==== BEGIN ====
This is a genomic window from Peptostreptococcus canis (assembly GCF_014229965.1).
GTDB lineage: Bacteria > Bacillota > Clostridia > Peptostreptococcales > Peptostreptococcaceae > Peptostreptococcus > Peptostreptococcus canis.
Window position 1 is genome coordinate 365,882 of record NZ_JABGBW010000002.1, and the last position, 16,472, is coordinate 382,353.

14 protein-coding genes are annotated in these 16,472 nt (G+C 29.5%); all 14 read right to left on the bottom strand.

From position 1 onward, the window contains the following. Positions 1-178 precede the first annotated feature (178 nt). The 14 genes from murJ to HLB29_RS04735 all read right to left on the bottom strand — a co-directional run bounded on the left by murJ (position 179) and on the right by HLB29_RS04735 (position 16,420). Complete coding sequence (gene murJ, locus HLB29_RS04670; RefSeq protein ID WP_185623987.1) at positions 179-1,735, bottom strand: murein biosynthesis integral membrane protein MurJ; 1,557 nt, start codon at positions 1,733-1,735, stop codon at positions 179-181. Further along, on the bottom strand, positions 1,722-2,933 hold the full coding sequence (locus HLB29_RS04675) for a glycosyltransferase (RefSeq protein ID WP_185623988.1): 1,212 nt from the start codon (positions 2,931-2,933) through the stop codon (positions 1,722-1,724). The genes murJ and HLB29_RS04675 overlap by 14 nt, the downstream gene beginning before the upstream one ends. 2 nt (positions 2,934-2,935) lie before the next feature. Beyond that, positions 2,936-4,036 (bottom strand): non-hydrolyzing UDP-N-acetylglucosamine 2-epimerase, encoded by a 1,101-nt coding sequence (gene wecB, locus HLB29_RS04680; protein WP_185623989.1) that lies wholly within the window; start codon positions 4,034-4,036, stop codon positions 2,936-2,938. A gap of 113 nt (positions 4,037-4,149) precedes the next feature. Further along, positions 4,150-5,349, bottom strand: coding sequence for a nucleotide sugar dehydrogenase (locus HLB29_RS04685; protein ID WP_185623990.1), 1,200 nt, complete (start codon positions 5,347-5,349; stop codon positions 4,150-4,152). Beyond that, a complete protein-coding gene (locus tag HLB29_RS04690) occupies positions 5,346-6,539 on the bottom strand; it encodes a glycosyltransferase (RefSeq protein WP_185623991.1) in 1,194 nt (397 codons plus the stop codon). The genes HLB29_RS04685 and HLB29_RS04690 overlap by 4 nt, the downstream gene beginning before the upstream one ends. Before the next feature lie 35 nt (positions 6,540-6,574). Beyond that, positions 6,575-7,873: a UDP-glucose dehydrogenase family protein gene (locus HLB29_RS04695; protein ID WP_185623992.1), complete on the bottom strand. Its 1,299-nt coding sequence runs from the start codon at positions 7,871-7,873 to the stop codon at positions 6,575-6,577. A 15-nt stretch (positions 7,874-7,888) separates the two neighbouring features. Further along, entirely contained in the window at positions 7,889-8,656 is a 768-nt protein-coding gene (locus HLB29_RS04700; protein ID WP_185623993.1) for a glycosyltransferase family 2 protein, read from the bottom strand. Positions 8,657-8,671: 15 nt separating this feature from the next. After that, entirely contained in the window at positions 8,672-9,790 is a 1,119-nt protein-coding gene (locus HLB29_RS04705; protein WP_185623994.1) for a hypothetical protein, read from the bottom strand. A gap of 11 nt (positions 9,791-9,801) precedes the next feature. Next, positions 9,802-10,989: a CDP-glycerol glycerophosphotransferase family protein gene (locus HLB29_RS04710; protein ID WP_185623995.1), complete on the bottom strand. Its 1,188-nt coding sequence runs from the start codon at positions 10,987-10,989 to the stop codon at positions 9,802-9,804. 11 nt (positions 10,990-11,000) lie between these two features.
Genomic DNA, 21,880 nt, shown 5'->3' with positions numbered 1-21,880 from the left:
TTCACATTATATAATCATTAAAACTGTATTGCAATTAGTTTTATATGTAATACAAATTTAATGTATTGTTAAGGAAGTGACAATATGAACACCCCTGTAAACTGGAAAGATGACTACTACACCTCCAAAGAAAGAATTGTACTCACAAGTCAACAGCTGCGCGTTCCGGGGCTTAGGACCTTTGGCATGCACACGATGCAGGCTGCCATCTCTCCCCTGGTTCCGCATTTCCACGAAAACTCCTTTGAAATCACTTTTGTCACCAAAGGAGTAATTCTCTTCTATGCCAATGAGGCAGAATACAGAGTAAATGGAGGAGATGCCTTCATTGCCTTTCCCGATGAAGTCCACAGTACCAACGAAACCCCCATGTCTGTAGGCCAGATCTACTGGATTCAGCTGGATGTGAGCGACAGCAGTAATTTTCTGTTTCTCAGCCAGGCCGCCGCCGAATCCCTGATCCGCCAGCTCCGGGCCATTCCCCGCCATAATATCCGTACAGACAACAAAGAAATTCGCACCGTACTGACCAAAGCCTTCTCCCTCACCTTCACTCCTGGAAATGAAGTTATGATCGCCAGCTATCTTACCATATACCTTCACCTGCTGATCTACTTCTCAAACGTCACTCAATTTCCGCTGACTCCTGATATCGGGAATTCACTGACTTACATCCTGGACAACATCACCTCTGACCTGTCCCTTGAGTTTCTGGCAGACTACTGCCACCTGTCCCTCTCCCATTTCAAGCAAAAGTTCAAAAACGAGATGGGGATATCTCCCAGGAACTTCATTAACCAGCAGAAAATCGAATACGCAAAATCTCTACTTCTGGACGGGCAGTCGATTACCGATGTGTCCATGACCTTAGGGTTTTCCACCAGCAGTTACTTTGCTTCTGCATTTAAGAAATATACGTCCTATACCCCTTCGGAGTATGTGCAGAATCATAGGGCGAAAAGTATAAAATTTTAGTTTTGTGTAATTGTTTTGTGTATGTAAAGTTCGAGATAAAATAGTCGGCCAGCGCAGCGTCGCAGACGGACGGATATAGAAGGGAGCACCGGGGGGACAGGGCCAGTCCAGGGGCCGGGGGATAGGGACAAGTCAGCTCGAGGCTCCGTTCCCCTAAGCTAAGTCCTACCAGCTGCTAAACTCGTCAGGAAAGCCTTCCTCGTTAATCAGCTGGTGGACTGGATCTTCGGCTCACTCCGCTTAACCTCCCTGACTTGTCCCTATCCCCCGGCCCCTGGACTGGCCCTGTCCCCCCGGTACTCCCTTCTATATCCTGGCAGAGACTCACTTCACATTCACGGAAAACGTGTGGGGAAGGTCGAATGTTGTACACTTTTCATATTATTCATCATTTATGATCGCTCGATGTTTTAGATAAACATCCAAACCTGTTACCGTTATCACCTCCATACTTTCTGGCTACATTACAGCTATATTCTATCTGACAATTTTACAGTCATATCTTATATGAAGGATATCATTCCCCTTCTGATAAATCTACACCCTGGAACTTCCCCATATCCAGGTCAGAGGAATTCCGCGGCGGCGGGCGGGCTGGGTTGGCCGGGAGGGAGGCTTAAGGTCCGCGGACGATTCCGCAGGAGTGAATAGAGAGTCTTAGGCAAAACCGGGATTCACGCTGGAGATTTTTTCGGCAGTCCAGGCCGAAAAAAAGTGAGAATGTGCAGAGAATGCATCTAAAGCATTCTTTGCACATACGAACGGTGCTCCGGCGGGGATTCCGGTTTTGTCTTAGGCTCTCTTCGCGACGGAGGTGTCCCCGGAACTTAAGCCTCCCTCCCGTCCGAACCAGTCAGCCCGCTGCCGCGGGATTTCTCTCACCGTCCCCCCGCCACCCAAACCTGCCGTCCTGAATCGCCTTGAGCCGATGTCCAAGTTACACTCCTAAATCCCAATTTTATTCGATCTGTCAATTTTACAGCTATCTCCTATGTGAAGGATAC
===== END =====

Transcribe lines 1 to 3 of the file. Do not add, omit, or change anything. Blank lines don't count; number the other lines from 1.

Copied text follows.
This is a genomic window from Peptostreptococcus canis (assembly GCF_014229965.1).
GTDB lineage: Bacteria > Bacillota > Clostridia > Peptostreptococcales > Peptostreptococcaceae > Peptostreptococcus > Peptostreptococcus canis.
Window position 1 is genome coordinate 365,882 of record NZ_JABGBW010000002.1, and the last position, 16,472, is coordinate 382,353.